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One basic requirement of a fair trial in criminal jurisprudence is to give precise information to the accused as to the accusation against him. This is vitally important to the accused in the preparation of his defence. In all trials under the Criminal Procedure Code the accused is informed of the accusation in the beginning itself. In case of serious offences the Code requires that the accusations are to be formulated and reduced to writing with great precision & clarity. This "charge" is then to be read and explained to the accused person.
Charge serves the purpose of notice or intimation to the accused, drawn up according to specific language of law, giving clear and unambiguous or precise notice of the nature of accusation that the accused is called upon to meet in the course of trial.

Relevant Legal Provisions of Criminal Procedure Code (CrPC)

  • Section 211 & Section 212 specifies about Contents of Charge and mentioning of particulars as to time and place of the alleged offence in the charge.
This rule is to an extent relaxed in a case of criminal breach of trust or of dishonest misappropriation. When the accused is charged with criminal breach of trust or dishonest misappropriation of money or other movable property, it shall be sufficient to specify the gross sum or, as the case may be, describe the movable property in respect of which the offence is alleged to have been committed, and the dates between which the offence is alleged to have been committed, without specifying particular items or exact dates. It is obvious that the relaxation given by the above rule is applicable only in case of criminal breach of trust or dishonest misappropriation and not in case of any other offence like theft, falsification of accounts under Section 477-A of the IPC, cheating etc.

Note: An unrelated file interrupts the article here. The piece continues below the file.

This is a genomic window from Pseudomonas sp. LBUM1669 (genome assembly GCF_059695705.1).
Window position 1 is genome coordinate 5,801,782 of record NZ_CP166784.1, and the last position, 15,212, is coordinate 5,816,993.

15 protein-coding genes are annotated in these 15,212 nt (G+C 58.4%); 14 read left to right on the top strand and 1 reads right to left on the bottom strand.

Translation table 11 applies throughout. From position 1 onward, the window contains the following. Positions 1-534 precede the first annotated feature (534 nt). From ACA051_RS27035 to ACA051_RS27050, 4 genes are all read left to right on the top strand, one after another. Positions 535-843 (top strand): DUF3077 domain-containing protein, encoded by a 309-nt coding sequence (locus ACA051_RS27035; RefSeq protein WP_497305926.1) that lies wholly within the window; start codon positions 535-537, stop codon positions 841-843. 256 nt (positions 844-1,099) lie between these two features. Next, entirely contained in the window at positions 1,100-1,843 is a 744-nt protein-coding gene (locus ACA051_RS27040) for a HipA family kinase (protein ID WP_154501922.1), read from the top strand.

This rule is intended to cover cases of persons who showed a deficiency in the accounts with which they were entrusted but who could not be shown to have misappropriated this or that specific sum.
  • Section 213 talks about; when manner of committing offence must be stated:
When the nature of the case is such that the particulars mentioned in sections 211 and 212 do not give the accused sufficient notice of the matter with which he is charged, the charge shall also contain such particulars of the manner is which the alleged offence was committed as will be sufficient for that purpose.
  • Section 214 gives a rule for interpreting the words used in the charge: It provides that in every charge words used in describing an offence shall be deemed to have been used in the sense attached to them respectively by the law under which such offence is punishable.

Basic Procedure regarding charge & its trial

The initial requirement of a fair trial in criminal cases is a precise statement of the accusation. The code seeks to secure this requirement, first, by laying down in Sections 211 to 214 of CrPC as to what a charge should contain; next, stipulating in Section 218 of CrPC that for every distinct offence there should be a separate charge; and lastly, by laying down in the same section that each charge should be tried separately, so that what is sought to be achieved by the first two rules is not nullified by a joinder of numerous & unconnected charges

The stage of framing of charge appears after supply of copies to the accused , under section 207 or 208 , as the case may be .